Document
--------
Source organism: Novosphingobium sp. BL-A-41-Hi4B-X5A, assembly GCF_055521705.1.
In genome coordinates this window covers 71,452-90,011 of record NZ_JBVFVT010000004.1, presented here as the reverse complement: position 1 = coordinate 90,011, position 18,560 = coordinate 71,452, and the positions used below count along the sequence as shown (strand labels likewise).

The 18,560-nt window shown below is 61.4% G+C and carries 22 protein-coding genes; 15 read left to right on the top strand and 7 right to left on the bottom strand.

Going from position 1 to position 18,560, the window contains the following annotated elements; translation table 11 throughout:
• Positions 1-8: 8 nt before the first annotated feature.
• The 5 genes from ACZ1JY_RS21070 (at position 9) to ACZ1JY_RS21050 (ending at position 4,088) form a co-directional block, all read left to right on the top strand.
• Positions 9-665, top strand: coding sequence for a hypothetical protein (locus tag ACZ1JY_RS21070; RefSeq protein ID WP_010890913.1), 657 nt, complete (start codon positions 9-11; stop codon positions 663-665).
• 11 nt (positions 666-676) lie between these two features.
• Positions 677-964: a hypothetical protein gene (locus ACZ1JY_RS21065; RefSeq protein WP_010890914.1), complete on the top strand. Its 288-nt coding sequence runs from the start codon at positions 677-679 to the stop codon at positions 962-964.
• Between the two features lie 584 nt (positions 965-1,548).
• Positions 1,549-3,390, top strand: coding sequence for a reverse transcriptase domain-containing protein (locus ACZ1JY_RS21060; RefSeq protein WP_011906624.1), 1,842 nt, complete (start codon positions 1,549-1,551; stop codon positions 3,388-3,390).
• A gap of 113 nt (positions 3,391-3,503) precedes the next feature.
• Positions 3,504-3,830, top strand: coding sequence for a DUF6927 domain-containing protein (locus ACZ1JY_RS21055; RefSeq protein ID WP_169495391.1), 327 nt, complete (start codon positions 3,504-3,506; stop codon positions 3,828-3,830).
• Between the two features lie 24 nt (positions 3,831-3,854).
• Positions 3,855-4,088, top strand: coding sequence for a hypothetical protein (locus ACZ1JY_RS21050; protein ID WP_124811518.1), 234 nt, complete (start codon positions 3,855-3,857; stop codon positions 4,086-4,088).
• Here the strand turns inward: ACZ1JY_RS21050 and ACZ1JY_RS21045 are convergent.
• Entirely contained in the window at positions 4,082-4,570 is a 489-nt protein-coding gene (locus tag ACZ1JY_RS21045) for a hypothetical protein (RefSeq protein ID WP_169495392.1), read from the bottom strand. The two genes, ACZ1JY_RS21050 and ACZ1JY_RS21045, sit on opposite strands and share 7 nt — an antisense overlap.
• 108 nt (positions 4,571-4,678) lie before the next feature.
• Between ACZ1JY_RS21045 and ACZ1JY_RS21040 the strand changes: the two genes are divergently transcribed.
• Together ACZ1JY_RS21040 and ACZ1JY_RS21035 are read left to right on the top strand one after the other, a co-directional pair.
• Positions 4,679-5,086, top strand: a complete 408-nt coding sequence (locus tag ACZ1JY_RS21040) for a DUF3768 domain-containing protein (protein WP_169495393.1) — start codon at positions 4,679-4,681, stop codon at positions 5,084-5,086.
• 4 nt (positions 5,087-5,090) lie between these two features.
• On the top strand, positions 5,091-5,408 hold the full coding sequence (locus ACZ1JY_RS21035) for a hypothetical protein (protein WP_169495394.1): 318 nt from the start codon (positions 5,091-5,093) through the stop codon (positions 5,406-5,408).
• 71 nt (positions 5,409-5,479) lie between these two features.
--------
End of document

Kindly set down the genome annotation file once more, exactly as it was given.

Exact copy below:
Source organism: Novosphingobium sp. BL-A-41-Hi4B-X5A, assembly GCF_055521705.1.
In genome coordinates this window covers 71,452-90,011 of record NZ_JBVFVT010000004.1, presented here as the reverse complement: position 1 = coordinate 90,011, position 18,560 = coordinate 71,452, and the positions used below count along the sequence as shown (strand labels likewise).

The 18,560-nt window shown below is 61.4% G+C and carries 22 protein-coding genes; 15 read left to right on the top strand and 7 right to left on the bottom strand.

Going from position 1 to position 18,560, the window contains the following annotated elements; translation table 11 throughout:
• Positions 1-8: 8 nt before the first annotated feature.
• The 5 genes from ACZ1JY_RS21070 (at position 9) to ACZ1JY_RS21050 (ending at position 4,088) form a co-directional block, all read left to right on the top strand.
• Positions 9-665, top strand: coding sequence for a hypothetical protein (locus tag ACZ1JY_RS21070; RefSeq protein ID WP_010890913.1), 657 nt, complete (start codon positions 9-11; stop codon positions 663-665).
• 11 nt (positions 666-676) lie between these two features.
• Positions 677-964: a hypothetical protein gene (locus ACZ1JY_RS21065; RefSeq protein WP_010890914.1), complete on the top strand. Its 288-nt coding sequence runs from the start codon at positions 677-679 to the stop codon at positions 962-964.
• Between the two features lie 584 nt (positions 965-1,548).
• Positions 1,549-3,390, top strand: coding sequence for a reverse transcriptase domain-containing protein (locus ACZ1JY_RS21060; RefSeq protein WP_011906624.1), 1,842 nt, complete (start codon positions 1,549-1,551; stop codon positions 3,388-3,390).
• A gap of 113 nt (positions 3,391-3,503) precedes the next feature.
• Positions 3,504-3,830, top strand: coding sequence for a DUF6927 domain-containing protein (locus ACZ1JY_RS21055; RefSeq protein ID WP_169495391.1), 327 nt, complete (start codon positions 3,504-3,506; stop codon positions 3,828-3,830).
• Between the two features lie 24 nt (positions 3,831-3,854).
• Positions 3,855-4,088, top strand: coding sequence for a hypothetical protein (locus ACZ1JY_RS21050; protein ID WP_124811518.1), 234 nt, complete (start codon positions 3,855-3,857; stop codon positions 4,086-4,088).
• Here the strand turns inward: ACZ1JY_RS21050 and ACZ1JY_RS21045 are convergent.
• Entirely contained in the window at positions 4,082-4,570 is a 489-nt protein-coding gene (locus tag ACZ1JY_RS21045) for a hypothetical protein (RefSeq protein ID WP_169495392.1), read from the bottom strand. The two genes, ACZ1JY_RS21050 and ACZ1JY_RS21045, sit on opposite strands and share 7 nt — an antisense overlap.
• 108 nt (positions 4,571-4,678) lie before the next feature.
• Between ACZ1JY_RS21045 and ACZ1JY_RS21040 the strand changes: the two genes are divergently transcribed.
• Together ACZ1JY_RS21040 and ACZ1JY_RS21035 are read left to right on the top strand one after the other, a co-directional pair.
• Positions 4,679-5,086, top strand: a complete 408-nt coding sequence (locus tag ACZ1JY_RS21040) for a DUF3768 domain-containing protein (protein WP_169495393.1) — start codon at positions 4,679-4,681, stop codon at positions 5,084-5,086.
• 4 nt (positions 5,087-5,090) lie between these two features.
• On the top strand, positions 5,091-5,408 hold the full coding sequence (locus ACZ1JY_RS21035) for a hypothetical protein (protein WP_169495394.1): 318 nt from the start codon (positions 5,091-5,093) through the stop codon (positions 5,406-5,408).
• 71 nt (positions 5,409-5,479) lie between these two features.